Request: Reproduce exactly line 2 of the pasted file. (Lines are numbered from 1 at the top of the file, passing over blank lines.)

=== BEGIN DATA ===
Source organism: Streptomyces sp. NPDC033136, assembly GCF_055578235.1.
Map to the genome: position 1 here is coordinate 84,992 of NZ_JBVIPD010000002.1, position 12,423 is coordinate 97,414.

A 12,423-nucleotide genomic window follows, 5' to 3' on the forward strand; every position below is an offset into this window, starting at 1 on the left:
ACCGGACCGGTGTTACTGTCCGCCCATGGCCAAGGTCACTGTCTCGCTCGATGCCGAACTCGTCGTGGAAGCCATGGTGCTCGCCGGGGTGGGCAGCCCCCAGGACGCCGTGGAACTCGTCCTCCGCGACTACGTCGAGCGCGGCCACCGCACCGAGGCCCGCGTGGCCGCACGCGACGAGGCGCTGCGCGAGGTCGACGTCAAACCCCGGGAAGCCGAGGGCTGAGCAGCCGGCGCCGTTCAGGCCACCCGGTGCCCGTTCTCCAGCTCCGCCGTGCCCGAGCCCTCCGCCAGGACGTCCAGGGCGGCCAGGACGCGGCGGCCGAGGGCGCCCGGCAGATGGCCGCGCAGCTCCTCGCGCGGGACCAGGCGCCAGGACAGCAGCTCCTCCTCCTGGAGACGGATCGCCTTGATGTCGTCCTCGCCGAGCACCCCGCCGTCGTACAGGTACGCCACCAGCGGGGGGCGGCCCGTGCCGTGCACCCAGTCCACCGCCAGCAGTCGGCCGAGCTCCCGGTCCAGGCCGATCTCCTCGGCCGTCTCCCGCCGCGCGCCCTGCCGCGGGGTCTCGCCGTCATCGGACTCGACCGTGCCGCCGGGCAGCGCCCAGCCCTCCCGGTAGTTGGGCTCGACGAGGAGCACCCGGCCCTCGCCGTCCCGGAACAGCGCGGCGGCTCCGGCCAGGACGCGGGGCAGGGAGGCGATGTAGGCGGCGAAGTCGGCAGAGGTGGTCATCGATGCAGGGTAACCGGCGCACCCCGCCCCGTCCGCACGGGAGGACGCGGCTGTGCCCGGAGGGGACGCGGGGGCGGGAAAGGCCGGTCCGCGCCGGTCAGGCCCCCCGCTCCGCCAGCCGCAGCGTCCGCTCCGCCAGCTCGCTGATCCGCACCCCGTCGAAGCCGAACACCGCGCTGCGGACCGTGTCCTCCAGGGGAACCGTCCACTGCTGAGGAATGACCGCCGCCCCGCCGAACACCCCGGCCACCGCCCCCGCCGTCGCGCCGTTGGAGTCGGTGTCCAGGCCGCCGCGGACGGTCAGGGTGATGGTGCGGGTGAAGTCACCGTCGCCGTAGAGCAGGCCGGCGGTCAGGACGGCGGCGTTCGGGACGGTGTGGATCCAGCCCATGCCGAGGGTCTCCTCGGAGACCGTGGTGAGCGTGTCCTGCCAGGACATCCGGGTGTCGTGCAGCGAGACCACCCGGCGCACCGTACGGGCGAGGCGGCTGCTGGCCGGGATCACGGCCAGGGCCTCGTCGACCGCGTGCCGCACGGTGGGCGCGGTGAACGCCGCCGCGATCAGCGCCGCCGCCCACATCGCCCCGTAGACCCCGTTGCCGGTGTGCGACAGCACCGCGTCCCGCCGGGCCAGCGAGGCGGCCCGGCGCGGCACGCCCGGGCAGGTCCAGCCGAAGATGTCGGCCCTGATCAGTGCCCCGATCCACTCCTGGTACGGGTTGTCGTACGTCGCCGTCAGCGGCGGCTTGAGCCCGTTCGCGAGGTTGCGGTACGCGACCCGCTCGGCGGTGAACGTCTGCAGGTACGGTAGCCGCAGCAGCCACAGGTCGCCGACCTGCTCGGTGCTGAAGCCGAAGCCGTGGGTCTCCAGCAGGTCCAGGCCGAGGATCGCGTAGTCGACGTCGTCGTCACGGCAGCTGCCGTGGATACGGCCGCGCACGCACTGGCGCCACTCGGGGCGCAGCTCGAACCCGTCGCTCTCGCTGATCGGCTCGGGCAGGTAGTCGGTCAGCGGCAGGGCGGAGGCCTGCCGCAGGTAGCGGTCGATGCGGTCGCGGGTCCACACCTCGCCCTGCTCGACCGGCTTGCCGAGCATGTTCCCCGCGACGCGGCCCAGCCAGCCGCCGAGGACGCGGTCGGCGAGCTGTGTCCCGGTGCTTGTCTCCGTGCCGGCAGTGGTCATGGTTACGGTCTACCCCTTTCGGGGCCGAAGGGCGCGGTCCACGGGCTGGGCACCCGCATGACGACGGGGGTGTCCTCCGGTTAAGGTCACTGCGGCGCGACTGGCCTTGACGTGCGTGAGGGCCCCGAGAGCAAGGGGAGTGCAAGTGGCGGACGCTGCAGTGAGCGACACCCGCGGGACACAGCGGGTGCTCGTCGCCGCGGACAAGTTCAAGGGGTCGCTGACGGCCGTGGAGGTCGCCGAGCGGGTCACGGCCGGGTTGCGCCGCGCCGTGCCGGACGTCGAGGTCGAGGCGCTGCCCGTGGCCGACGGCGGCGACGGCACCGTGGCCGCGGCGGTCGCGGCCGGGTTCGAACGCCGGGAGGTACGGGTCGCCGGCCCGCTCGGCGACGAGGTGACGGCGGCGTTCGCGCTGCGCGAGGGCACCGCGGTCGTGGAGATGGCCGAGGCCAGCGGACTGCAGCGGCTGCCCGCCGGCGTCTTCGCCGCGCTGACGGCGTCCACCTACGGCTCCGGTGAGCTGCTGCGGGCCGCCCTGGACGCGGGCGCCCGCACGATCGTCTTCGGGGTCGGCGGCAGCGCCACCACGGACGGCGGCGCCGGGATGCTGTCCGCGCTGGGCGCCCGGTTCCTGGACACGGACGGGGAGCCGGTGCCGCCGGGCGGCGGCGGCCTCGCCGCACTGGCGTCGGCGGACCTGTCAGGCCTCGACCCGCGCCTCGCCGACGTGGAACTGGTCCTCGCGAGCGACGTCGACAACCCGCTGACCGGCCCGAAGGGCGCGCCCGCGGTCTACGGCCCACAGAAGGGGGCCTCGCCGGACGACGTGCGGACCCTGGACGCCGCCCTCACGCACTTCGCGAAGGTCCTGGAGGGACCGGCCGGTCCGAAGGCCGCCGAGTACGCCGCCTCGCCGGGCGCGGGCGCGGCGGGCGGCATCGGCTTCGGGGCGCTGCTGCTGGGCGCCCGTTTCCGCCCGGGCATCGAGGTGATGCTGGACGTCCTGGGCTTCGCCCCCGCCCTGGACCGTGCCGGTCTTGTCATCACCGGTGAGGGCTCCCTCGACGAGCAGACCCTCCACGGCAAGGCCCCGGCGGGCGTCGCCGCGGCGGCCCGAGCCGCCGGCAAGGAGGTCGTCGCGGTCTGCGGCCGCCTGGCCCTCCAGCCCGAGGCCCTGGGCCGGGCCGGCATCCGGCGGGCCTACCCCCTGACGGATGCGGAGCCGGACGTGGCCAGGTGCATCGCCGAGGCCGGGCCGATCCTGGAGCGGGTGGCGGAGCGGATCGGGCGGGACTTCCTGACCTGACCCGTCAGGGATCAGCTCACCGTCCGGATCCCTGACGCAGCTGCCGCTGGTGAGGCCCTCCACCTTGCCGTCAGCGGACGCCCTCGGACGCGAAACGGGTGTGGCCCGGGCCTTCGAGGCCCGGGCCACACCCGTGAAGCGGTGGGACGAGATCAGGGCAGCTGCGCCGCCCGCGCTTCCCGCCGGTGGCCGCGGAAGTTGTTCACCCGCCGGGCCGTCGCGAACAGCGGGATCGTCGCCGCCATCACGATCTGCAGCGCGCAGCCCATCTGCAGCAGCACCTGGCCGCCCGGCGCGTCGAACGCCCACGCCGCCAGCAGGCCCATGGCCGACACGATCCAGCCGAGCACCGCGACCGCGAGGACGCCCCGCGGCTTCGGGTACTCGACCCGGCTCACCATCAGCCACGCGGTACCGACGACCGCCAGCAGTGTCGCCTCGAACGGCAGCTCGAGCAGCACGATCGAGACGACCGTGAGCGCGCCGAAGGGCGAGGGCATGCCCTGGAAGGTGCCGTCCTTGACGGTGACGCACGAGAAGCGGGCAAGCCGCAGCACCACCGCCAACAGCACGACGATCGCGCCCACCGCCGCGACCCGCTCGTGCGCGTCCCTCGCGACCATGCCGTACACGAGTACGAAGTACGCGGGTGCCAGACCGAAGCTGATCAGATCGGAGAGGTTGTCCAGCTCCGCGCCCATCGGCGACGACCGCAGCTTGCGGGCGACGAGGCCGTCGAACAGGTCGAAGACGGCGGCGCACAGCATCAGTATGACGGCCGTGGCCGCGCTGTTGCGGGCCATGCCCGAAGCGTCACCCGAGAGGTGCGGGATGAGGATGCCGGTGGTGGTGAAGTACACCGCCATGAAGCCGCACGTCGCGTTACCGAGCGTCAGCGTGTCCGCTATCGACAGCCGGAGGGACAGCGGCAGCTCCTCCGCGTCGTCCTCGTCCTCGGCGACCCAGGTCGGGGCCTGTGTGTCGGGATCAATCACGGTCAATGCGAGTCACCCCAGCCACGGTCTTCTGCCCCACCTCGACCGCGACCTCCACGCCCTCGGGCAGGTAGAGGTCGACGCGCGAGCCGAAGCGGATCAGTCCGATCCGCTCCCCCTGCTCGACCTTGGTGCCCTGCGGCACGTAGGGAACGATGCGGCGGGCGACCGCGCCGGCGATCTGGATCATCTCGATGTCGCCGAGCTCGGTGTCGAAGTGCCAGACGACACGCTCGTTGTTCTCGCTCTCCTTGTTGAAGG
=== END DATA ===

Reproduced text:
Map to the genome: position 1 here is coordinate 84,992 of NZ_JBVIPD010000002.1, position 12,423 is coordinate 97,414.